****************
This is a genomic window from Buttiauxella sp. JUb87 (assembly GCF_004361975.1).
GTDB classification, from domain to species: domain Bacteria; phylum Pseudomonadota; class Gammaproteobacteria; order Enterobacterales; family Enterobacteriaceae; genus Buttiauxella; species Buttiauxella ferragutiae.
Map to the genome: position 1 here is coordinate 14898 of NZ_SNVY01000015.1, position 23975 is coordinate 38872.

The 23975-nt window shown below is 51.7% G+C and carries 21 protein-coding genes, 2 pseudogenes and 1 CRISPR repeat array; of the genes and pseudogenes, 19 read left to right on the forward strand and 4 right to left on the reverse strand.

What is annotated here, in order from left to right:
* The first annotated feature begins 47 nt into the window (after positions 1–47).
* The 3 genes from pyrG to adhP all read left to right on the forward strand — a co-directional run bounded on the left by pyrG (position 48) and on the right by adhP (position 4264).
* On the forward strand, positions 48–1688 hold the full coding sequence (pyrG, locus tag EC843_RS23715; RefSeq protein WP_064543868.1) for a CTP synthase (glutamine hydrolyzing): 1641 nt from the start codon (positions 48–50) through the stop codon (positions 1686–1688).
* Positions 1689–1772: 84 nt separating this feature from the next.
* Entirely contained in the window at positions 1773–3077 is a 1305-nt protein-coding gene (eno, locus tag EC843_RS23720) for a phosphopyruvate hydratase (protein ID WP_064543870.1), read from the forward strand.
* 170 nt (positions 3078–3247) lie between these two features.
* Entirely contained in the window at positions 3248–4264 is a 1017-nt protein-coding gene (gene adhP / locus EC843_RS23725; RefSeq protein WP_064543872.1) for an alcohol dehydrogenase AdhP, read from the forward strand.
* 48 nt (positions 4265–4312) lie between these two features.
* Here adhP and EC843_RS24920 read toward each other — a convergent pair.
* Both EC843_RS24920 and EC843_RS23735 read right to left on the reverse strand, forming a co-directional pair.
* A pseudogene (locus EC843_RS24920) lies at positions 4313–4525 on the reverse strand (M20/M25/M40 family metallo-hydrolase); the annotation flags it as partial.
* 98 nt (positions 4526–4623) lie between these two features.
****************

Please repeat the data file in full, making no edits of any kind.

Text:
This is a genomic window from Buttiauxella sp. JUb87 (assembly GCF_004361975.1).
GTDB classification, from domain to species: domain Bacteria; phylum Pseudomonadota; class Gammaproteobacteria; order Enterobacterales; family Enterobacteriaceae; genus Buttiauxella; species Buttiauxella ferragutiae.
Map to the genome: position 1 here is coordinate 14898 of NZ_SNVY01000015.1, position 23975 is coordinate 38872.

The 23975-nt window shown below is 51.7% G+C and carries 21 protein-coding genes, 2 pseudogenes and 1 CRISPR repeat array; of the genes and pseudogenes, 19 read left to right on the forward strand and 4 right to left on the reverse strand.

What is annotated here, in order from left to right:
* The first annotated feature begins 47 nt into the window (after positions 1–47).
* The 3 genes from pyrG to adhP all read left to right on the forward strand — a co-directional run bounded on the left by pyrG (position 48) and on the right by adhP (position 4264).
* On the forward strand, positions 48–1688 hold the full coding sequence (pyrG, locus tag EC843_RS23715; RefSeq protein WP_064543868.1) for a CTP synthase (glutamine hydrolyzing): 1641 nt from the start codon (positions 48–50) through the stop codon (positions 1686–1688).
* Positions 1689–1772: 84 nt separating this feature from the next.
* Entirely contained in the window at positions 1773–3077 is a 1305-nt protein-coding gene (eno, locus tag EC843_RS23720) for a phosphopyruvate hydratase (protein ID WP_064543870.1), read from the forward strand.
* 170 nt (positions 3078–3247) lie between these two features.
* Entirely contained in the window at positions 3248–4264 is a 1017-nt protein-coding gene (gene adhP / locus EC843_RS23725; RefSeq protein WP_064543872.1) for an alcohol dehydrogenase AdhP, read from the forward strand.
* 48 nt (positions 4265–4312) lie between these two features.
* Here adhP and EC843_RS24920 read toward each other — a convergent pair.
* Both EC843_RS24920 and EC843_RS23735 read right to left on the reverse strand, forming a co-directional pair.
* A pseudogene (locus EC843_RS24920) lies at positions 4313–4525 on the reverse strand (M20/M25/M40 family metallo-hydrolase); the annotation flags it as partial.
* 98 nt (positions 4526–4623) lie between these two features.